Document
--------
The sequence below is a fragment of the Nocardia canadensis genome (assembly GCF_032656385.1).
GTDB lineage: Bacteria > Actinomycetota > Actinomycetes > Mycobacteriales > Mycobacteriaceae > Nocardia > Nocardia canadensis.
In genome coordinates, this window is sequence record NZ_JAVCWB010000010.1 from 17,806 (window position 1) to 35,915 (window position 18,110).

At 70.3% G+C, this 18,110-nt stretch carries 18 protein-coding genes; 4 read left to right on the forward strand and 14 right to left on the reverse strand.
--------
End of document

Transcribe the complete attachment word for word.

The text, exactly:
The sequence below is a fragment of the Nocardia canadensis genome (assembly GCF_032656385.1).
GTDB lineage: Bacteria > Actinomycetota > Actinomycetes > Mycobacteriales > Mycobacteriaceae > Nocardia > Nocardia canadensis.
In genome coordinates, this window is sequence record NZ_JAVCWB010000010.1 from 17,806 (window position 1) to 35,915 (window position 18,110).

At 70.3% G+C, this 18,110-nt stretch carries 18 protein-coding genes; 4 read left to right on the forward strand and 14 right to left on the reverse strand.